Kickstarter Tabletop Roundup

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I’m working my way through several Kickstarter board game prototypes for July and August, but there are always more projects out there that look interesting that I haven’t been able to give a full review. Here are a couple tabletop projects that caught my attention.

Gaming Calendar 2016

2016 Gaming Calendar

This one’s not actually a game in itself (though, hmm… wouldn’t it be interesting to have a calendary that’s also a game?)–it’s a calendar with gorgeous photos of games. Scott King has funded calendars for the past two years through Kickstarter and he’s back again. If you still use a paper calendar and you love games, this one comes with major holidays and some geeky holidays printed on it. If you want to pick which photos go into it, you can back for the “custom calendar” level and get a larger pool of photos to choose from.

Paradox
Playing a game of Paradox. (Prototype shown) Photo: Jonathan H. Liu

Paradox: A Sci-Fi Puzzle Board Game

I actually did get a prototype of Paradox to try out last fall but then it fell off my radar until it popped up on Kickstarter recently. So, ironically, because I got it so early, I don’t have time now to give it a full review. (Time travel will do that to you.)

Paradox disks
Make matches to gain energy. (Prototype shown) Photo: Jonathan H. Liu

Paradox is a sci-fi game in which a timequake is creating havoc on fifteen different worlds. You use energy to repair a particular timeframe–past, present, or future–on these worlds, but that also makes the timequake move and potentially destroy worlds. The core mechanic involves a grid of disks that works a bit like a match-three app: you can swap disks if their symbols match, and then if you get enough of the same color in a row, you collect them as energy. (And then disks drop down and refill from a bag.) It’s a really interesting mechanic, but can feel a bit fiddly.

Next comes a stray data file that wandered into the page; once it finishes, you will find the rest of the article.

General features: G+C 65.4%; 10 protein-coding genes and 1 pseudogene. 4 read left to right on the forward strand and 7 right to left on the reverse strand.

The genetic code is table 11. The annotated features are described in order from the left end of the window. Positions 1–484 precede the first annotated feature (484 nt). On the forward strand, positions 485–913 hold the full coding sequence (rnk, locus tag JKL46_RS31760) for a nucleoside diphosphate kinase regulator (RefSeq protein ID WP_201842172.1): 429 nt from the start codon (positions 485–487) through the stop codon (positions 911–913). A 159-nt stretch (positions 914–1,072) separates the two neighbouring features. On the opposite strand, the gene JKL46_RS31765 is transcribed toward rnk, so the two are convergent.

Paradox Alphoria
Each world has a Past, Present, and Future. The worlds are illustrated by different artists.

The other thing I really liked about the game is that each of the fifteen worlds is illustrated by a different artist, with three images showing the past, present, and future of the world. They’re all really fascinating, with their own stories behind them.

100 Swords

100 Swords

Laboratory has been making some great small games–its first game, Shift, was a “single card CCG” where two people battle using a single card each. The next was a two-player Eurogame, Province, a pretty fun game that fits in your pocket. The latest from Laboratory is 100 Swords, a deck-building dungeon crawl for two players that’s the size of a poker deck.

Cards are either items or monsters/obstacles, and your cards can be spent as movement (to move through the 5-card dungeon), attack (to defeat monsters), or energy (to purchase items found in the dungeon). The other trick is that the dungeon is face-down, so you have to explore to find out what cards are available to acquire.

It’s a quick-playing game that’s a cool way to introduce deck-building concepts, and it has a lot of humor in it. (Your starting cards include a bunch of Crappy Swords and an Awkward Sword.) There are two separate decks with different types of cards, available for a $14 pledge per deck. I’m wondering if it’s possible to combine the two decks to make a four-player version somehow…

Shadowrift 2nd Edition

Shadowrift Second Edition

Shadowrift is one of the first cooperative deck-building games I ever played, and I still like it (and should be getting my Kickstarter copy of the Archfiends expansion soon). But there were some issues with gameplay and especially the rulebook. Now it’s being revamped for a second edition, with better artwork and standardized card sizes–which will make it easier for producing future expansions, I’m sure. If you backed the first campaign, you can get a reduced price on the new edition.

Battalia

Battalia: The Creation

I kept seeing this one pop up because other friends backed it or people I knew were tweeting about it. It combines miniatures, deck-building, tile-laying, and a calendar dial, with up to four players (maybe five if they hit the stretch goal) competing for dominance. I’ll admit I haven’t dug into the rules or anything yet, but it sounds pretty fascinating.

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